Rosen is chair of the Fisher Center for Real Estate and Urban Economics at the University of California, Berkeley’s Haas School of Business. The FCIC is a bi-partisan, 10-member panel established by Congress to examine the causes of the financial crisis. Rosen presented the commission with several policy and reform proposals to combat the crisis.
“The embryonic recovery in housing has been highly dependent on massive federal government intervention rather than an organic increase in buyer demand,” said Rosen. However, he notes the termination of several federal programs will stunt the market’s recovery. His recommendations included:
• A loan modification plan to address “underwater” mortgages when a home’s value is well below the mortgage balance
• A shared appreciation second mortgage that allocates part of the future appreciation of the home to the government and to the private lender to encourage loan modification
• A government-sponsored “unemployment bridge loan” to address unemployed households who do not qualify for a loan modification
On the commercial real estate front, Rosen said vacancy rates and falling rents continue to dominate the market. He proposed:
• Maximum loan to values set “counter-cyclically” to minimize the number of borrowers becoming overextended at the market’s peak.
• Construction and development loans restricted to 50% of costs to ensure developers have a greater financial stake in their projects
• The amendment or repeal of the Foreign Investment in Real Property Tax Act (FIRPTA) in order to attract much needed capital to the domestic real estate market
Read Kenneth Rosen’s entire assessment and proposal of the 2010 real estate market: http://www.haas.berkeley.edu/news/20100113_rosenfcic.html
Pamela Tom | Newswise Science News
Europe's microtechnology industry is attuned to growth
10.03.2017 | IVAM Fachverband für Mikrotechnik
Preferential trade agreements enhance global trade at the expense of its resilience
17.02.2017 | International Institute for Applied Systems Analysis (IIASA)
Astronomers from Bonn and Tautenburg in Thuringia (Germany) used the 100-m radio telescope at Effelsberg to observe several galaxy clusters. At the edges of these large accumulations of dark matter, stellar systems (galaxies), hot gas, and charged particles, they found magnetic fields that are exceptionally ordered over distances of many million light years. This makes them the most extended magnetic fields in the universe known so far.
The results will be published on March 22 in the journal „Astronomy & Astrophysics“.
Galaxy clusters are the largest gravitationally bound structures in the universe. With a typical extent of about 10 million light years, i.e. 100 times the...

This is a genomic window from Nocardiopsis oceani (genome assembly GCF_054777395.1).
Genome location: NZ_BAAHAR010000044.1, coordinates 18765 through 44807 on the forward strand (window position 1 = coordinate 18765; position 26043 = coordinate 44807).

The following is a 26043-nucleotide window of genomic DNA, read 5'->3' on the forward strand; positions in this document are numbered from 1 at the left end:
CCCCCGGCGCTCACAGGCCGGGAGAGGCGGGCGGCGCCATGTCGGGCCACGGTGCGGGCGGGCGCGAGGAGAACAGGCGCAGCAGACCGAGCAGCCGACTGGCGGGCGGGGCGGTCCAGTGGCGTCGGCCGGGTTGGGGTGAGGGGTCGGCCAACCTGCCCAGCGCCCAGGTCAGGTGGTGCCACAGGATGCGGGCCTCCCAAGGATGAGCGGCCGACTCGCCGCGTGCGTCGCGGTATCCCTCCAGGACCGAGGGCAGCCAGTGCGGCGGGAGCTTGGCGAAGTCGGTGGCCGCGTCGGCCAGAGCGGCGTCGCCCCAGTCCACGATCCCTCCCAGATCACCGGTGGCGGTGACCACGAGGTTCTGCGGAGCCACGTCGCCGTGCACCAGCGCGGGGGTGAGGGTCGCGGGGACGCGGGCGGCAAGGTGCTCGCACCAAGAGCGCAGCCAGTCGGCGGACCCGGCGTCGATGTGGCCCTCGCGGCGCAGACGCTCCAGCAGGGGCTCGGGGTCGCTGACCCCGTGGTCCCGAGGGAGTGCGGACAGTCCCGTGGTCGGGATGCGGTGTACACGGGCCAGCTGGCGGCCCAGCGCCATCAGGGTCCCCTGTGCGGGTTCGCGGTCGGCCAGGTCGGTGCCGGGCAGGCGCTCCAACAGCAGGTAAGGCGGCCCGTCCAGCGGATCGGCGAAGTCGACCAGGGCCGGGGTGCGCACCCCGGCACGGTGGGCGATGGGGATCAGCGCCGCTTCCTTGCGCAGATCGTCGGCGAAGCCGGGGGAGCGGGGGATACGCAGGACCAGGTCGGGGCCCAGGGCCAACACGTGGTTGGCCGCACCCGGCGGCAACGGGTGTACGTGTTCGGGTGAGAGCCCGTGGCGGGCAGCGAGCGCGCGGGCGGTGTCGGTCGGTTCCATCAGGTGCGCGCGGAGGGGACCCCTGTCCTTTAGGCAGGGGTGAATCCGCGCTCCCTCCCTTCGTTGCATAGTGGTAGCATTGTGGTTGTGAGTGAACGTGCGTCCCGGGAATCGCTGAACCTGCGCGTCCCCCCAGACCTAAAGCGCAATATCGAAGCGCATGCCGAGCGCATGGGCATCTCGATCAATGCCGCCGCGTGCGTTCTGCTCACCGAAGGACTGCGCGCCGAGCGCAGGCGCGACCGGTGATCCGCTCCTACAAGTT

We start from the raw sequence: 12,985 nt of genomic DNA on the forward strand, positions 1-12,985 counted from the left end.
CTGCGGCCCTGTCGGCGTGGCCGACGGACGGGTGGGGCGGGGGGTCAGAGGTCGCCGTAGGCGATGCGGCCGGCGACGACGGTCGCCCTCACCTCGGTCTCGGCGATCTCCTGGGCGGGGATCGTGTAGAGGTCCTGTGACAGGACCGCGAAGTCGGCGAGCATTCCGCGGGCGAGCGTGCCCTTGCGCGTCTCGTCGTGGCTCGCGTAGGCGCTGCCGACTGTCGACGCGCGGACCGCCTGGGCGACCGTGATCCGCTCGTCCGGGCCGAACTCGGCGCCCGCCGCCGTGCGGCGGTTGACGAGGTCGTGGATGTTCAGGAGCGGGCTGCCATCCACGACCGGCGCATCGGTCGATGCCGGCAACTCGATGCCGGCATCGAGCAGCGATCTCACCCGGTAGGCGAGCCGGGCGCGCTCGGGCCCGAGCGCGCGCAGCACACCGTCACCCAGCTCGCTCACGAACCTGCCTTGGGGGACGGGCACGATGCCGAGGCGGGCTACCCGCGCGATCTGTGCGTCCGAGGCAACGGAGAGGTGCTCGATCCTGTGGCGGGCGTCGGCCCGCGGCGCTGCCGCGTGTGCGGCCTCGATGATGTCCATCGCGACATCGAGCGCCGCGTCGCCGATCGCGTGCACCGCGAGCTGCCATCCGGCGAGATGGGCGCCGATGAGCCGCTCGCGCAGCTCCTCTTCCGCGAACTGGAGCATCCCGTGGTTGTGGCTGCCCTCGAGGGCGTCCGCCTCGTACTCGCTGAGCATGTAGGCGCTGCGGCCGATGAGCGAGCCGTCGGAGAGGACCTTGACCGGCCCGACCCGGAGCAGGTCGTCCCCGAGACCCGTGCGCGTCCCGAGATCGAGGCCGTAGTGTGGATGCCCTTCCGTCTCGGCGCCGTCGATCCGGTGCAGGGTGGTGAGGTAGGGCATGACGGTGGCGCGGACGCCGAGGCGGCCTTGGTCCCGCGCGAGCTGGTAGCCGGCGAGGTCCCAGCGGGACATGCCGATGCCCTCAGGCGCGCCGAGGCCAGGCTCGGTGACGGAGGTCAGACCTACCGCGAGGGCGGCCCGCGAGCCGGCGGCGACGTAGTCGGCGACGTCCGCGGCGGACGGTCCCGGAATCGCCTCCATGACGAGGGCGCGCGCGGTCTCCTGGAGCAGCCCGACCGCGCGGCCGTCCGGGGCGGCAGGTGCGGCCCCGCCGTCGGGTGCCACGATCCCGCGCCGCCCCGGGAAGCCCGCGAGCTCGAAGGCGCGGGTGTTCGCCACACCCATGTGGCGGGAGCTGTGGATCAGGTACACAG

Researchers at the Goethe University Frankfurt, together with partners from the University of Tübingen in Germany and Queen Mary University as well as Francis Crick Institute from London (UK) have developed a novel technology to decipher the secret ubiquitin code.
Ubiquitin is a small protein that can be linked to other cellular proteins, thereby controlling and modulating their functions. The attachment occurs in many...
In the eternal search for next generation high-efficiency solar cells and LEDs, scientists at Los Alamos National Laboratory and their partners are creating...
Silicon nanosheets are thin, two-dimensional layers with exceptional optoelectronic properties very similar to those of graphene. Albeit, the nanosheets are less stable. Now researchers at the Technical University of Munich (TUM) have, for the first time ever, produced a composite material combining silicon nanosheets and a polymer that is both UV-resistant and easy to process. This brings the scientists a significant step closer to industrial applications like flexible displays and photosensors.
Silicon nanosheets are thin, two-dimensional layers with exceptional optoelectronic properties very similar to those of graphene. Albeit, the nanosheets are...
Enzymes behave differently in a test tube compared with the molecular scrum of a living cell. Chemists from the University of Basel have now been able to simulate these confined natural conditions in artificial vesicles for the first time. As reported in the academic journal Small, the results are offering better insight into the development of nanoreactors and artificial organelles.
Enzymes behave differently in a test tube compared with the molecular scrum of a living cell. Chemists from the University of Basel have now been able to...
20.03.2017 | Event News
14.03.2017 | Event News
07.03.2017 | Event News
24.03.2017 | Materials Sciences
24.03.2017 | Physics and Astronomy
24.03.2017 | Physics and Astronomy